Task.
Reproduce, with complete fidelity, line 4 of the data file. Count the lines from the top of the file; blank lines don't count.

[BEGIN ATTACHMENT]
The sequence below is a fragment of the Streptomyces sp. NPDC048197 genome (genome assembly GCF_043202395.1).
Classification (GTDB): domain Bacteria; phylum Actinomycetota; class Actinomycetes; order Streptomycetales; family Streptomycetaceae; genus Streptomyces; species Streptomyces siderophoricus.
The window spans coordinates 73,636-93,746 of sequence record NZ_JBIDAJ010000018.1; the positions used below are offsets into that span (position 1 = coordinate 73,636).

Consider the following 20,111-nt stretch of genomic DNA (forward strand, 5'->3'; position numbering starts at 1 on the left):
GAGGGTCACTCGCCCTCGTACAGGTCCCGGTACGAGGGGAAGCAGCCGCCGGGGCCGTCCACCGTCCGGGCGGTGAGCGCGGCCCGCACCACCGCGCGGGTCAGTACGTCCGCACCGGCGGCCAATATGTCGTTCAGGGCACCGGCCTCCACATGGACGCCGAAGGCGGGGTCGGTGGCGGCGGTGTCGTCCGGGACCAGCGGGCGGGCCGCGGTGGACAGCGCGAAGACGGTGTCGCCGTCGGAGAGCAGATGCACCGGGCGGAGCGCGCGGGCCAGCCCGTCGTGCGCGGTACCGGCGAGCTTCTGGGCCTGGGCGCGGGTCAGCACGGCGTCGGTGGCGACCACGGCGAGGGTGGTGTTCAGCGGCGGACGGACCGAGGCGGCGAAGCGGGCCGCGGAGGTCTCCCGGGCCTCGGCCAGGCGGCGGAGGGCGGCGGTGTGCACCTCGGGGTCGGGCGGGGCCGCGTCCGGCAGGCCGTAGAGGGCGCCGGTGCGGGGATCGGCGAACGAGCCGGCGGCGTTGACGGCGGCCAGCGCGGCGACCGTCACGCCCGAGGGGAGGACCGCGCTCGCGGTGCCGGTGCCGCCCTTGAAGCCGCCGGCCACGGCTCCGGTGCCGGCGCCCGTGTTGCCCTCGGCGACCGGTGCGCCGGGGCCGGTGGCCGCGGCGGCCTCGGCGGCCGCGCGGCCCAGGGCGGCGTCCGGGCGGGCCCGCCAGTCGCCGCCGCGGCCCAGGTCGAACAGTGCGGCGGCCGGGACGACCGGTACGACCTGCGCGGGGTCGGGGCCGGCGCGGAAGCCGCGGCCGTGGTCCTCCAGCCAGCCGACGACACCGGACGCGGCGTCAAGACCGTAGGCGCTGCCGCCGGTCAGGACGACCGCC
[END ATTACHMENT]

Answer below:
Consider the following 20,111-nt stretch of genomic DNA (forward strand, 5'->3'; position numbering starts at 1 on the left):